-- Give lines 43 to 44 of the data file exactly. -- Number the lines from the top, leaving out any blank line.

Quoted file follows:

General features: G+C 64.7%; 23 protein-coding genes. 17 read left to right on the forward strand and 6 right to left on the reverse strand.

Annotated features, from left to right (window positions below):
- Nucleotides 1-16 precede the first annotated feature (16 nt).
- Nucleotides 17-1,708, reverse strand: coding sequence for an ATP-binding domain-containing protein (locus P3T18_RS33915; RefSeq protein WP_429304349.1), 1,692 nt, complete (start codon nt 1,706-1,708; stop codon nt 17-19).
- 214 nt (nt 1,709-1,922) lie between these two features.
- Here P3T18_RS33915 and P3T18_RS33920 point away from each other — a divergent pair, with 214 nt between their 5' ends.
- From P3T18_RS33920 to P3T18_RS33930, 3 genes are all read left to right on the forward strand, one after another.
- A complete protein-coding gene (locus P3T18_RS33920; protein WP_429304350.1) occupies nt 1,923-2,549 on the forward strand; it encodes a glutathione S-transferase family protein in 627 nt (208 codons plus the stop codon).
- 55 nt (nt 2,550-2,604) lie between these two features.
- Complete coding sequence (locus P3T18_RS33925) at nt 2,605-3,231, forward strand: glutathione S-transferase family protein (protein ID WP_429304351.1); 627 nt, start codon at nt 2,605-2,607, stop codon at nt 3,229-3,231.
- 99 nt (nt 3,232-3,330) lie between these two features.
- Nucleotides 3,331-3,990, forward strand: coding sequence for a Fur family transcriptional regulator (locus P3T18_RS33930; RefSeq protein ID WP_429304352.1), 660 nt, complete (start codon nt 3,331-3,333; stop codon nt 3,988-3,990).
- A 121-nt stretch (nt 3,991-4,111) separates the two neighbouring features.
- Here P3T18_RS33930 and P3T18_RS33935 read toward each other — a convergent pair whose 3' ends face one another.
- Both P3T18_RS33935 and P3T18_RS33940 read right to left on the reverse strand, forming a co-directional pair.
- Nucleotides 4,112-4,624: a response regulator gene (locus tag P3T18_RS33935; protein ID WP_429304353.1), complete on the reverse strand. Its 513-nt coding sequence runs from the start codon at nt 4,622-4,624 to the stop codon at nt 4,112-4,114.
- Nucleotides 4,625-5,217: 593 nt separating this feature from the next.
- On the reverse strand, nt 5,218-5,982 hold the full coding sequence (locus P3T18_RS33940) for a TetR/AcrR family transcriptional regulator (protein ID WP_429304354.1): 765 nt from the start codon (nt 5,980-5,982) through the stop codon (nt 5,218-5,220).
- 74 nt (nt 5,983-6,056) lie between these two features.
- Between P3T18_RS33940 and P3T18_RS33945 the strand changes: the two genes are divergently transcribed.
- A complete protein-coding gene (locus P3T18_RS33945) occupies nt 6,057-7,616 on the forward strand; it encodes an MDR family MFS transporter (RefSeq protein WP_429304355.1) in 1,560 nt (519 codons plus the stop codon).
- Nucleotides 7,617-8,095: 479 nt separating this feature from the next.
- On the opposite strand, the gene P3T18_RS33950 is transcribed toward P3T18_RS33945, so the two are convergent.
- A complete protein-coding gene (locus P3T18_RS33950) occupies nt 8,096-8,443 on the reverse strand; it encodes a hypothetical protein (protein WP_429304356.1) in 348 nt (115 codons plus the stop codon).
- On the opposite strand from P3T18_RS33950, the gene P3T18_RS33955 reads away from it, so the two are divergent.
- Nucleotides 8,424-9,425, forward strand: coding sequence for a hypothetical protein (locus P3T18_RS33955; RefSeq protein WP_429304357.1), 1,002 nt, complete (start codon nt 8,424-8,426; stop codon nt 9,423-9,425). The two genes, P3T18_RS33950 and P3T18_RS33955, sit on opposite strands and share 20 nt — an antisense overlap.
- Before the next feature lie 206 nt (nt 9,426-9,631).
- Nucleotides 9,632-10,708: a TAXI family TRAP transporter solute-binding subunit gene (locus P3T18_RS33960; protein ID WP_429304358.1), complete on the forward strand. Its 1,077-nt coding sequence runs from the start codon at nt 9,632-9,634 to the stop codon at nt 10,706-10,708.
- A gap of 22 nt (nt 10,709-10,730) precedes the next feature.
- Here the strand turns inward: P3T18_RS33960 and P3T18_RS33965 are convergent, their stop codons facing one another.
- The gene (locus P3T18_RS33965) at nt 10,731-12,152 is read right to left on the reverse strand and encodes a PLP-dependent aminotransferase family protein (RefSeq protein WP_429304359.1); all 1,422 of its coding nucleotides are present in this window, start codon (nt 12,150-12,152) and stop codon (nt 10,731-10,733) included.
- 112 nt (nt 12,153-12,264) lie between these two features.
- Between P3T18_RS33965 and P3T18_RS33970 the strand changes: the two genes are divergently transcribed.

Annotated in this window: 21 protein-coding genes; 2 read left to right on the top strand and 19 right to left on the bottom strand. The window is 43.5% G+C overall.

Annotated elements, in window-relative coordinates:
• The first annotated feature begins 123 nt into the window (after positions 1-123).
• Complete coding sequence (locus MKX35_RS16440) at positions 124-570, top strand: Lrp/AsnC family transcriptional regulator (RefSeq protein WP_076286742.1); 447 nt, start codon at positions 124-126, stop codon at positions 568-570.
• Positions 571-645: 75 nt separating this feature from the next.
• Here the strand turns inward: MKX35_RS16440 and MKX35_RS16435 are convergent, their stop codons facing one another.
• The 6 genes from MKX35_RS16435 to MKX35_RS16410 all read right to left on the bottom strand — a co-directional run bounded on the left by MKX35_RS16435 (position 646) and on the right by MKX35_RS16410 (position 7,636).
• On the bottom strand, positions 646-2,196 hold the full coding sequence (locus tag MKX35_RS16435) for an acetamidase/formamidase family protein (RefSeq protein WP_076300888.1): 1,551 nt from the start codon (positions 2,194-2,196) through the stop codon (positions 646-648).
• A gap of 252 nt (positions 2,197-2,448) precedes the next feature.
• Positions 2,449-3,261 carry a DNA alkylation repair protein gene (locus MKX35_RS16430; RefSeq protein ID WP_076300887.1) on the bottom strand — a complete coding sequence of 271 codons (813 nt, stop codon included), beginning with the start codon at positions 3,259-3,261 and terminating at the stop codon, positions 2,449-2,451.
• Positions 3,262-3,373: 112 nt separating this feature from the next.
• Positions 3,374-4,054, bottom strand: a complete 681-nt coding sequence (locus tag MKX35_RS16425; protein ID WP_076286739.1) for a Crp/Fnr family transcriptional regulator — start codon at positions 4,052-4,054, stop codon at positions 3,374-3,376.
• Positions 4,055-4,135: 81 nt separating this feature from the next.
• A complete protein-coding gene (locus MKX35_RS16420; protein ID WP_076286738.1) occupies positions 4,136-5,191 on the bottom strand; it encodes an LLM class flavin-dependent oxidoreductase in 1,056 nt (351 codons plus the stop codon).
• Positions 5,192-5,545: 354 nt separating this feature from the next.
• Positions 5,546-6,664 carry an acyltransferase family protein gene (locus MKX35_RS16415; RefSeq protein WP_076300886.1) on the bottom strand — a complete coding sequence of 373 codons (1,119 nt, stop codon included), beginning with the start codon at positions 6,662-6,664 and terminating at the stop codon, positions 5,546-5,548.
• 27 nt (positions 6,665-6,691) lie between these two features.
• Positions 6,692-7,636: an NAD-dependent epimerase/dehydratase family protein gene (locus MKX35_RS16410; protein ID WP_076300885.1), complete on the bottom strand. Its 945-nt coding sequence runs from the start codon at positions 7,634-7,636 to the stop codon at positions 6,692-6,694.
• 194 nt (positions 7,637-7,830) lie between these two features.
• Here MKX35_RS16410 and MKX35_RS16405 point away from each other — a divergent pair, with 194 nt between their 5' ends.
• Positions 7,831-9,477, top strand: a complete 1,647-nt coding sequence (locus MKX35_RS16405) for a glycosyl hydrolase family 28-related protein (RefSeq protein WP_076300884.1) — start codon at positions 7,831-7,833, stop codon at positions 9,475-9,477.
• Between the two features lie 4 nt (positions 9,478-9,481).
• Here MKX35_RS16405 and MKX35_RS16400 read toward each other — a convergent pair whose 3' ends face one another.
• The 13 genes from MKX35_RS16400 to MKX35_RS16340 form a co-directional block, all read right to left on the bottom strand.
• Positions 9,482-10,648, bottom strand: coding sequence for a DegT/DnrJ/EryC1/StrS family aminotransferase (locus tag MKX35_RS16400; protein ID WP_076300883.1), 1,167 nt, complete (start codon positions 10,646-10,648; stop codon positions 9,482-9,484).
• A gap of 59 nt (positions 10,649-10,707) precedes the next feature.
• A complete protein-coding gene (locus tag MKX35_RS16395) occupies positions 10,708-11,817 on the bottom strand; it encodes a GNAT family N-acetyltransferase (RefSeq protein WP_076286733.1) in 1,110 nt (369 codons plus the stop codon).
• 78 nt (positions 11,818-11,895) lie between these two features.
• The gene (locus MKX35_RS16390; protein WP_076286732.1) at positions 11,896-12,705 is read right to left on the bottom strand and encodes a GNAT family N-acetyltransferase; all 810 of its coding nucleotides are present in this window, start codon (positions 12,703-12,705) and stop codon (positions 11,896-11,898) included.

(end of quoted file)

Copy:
• Positions 2,449-3,261 carry a DNA alkylation repair protein gene (locus MKX35_RS16430; RefSeq protein ID WP_076300887.1) on the bottom strand — a complete coding sequence of 271 codons (813 nt, stop codon included), beginning with the start codon at positions 3,259-3,261 and terminating at the stop codon, positions 2,449-2,451.
• Positions 3,262-3,373: 112 nt separating this feature from the next.